About the Posters & Wall Newspapers
In the aftermath of World War II, the Allies occupied Japan with the explicit intent of democratization and demilitarization. The effort was led by General Douglas MacArthur as Supreme Commander of the Allied Powers (SCAP). His General Headquarters (GHQ/SCAP) touched every aspect of civil society, including the press. Three weeks after MacArthur’s arrival in Japan in 1945, GHQ/SCAP issued the Code for Japanese Press, a ten-point list of prohibited topics. The Civil Censorship Detachment (CCD), a unit of GHQ/SCAP, was charged with applying the Code. The Prange Collection is the archive of the file copies of the CCD, including nearly the complete run of Japanese newspapers (including wall newspapers), magazines, books, posters, maps, and other ephemera from the years 1945-1949. The posters and wall newspapers bear censorship markings.
The posters in the Gordon W. Prange Collection were used primarily to promote public health and safety, for instruction in the classroom, to advance political messages (including messaging by labor unions), and for advertising. They were published by local governments, labor unions, and educational organizations. Now, they are of interest not only for their content, but for their graphic design.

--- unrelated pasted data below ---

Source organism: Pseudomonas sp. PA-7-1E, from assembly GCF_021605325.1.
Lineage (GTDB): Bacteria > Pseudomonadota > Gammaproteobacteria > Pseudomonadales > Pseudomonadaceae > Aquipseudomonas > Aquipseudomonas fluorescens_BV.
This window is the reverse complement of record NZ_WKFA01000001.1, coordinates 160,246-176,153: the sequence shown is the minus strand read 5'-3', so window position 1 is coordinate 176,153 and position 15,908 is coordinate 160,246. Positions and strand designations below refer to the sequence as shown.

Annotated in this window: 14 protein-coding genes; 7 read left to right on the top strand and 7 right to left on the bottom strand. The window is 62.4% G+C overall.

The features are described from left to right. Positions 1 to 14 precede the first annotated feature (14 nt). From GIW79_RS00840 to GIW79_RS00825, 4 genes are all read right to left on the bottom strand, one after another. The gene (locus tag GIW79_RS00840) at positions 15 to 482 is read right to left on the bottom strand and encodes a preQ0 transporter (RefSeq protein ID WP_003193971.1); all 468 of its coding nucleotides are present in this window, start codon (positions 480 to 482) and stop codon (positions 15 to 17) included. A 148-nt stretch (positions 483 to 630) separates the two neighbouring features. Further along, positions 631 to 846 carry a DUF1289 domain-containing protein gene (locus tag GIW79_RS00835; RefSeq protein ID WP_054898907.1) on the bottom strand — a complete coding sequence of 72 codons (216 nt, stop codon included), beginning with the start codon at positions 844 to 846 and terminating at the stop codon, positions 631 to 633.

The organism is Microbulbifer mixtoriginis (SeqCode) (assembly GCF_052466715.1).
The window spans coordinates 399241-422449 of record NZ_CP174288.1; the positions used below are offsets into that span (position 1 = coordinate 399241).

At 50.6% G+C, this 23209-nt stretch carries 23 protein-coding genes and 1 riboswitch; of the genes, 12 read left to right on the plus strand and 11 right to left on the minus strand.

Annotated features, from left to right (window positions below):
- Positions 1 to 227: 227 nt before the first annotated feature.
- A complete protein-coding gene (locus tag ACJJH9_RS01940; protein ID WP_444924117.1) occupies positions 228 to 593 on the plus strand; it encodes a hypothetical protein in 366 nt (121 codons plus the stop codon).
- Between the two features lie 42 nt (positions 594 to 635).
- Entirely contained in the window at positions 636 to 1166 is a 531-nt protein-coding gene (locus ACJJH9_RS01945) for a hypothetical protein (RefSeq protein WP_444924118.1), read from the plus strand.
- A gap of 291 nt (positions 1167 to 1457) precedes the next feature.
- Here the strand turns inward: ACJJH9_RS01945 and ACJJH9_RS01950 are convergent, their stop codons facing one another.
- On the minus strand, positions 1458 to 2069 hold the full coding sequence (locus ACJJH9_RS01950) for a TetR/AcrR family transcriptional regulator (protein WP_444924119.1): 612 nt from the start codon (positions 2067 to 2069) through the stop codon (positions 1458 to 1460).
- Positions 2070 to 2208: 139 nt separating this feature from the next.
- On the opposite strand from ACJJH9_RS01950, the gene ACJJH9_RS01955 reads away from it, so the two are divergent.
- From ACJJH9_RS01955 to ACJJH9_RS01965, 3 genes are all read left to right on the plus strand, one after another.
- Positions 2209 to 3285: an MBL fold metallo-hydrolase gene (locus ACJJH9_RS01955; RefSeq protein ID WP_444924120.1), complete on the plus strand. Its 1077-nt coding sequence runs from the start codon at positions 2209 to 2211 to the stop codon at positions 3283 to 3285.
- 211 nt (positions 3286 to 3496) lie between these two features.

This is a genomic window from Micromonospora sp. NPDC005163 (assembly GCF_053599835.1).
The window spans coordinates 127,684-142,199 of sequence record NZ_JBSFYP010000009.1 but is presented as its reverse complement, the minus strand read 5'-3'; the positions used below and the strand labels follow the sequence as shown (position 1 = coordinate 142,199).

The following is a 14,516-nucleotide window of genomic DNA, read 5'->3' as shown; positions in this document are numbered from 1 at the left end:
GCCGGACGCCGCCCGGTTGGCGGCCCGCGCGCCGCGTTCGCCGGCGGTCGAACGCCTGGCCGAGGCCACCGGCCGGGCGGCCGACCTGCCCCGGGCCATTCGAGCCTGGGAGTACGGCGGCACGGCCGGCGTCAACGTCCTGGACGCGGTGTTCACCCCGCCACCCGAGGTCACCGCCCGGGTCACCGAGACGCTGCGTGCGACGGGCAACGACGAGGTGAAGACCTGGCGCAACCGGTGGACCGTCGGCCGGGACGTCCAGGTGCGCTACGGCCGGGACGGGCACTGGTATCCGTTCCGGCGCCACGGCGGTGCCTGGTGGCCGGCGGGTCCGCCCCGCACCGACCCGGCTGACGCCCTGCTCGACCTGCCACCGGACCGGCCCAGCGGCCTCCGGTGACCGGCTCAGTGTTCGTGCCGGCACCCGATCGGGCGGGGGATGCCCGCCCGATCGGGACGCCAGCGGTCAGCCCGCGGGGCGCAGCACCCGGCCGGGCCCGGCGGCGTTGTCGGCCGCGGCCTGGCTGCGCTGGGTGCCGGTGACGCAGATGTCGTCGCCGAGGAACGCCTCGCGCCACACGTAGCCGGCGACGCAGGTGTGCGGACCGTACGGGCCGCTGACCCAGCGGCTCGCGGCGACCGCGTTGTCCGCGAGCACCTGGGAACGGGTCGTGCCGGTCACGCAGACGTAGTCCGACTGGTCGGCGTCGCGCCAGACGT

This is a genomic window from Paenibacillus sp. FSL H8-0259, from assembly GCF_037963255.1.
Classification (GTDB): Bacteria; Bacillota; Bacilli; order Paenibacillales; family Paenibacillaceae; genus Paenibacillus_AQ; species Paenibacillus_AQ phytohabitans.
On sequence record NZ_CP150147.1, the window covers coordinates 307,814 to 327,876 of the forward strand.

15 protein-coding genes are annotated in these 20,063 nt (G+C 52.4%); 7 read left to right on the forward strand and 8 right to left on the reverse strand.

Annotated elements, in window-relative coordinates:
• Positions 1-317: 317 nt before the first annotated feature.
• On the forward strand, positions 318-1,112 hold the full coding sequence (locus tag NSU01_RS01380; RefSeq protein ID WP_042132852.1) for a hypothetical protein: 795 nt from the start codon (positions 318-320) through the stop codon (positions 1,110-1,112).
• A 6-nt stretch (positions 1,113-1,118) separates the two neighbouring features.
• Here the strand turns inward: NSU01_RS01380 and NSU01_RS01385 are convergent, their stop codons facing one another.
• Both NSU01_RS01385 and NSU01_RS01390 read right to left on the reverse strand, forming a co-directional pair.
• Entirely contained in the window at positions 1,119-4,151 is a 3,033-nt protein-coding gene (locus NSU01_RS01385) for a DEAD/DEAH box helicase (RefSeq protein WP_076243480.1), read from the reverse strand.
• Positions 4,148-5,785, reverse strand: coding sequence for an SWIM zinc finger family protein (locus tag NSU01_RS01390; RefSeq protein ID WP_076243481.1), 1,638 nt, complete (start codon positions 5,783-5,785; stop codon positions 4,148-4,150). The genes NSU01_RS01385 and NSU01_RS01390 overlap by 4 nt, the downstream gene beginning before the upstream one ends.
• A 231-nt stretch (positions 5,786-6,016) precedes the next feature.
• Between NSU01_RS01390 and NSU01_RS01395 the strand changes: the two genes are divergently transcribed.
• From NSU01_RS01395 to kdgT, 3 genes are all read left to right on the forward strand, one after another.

The wall newspapers in the Gordon W. Prange Collection were published throughout Japan. They were intended for posting in public places, such as a train stations. Some were hand-painted, others were printed. They are a part of the larger collection of newspapers in the Prange Collection that were microfilmed in black and white during the 1990s. The wall newspapers were digitized due to their graphic and highly unique nature.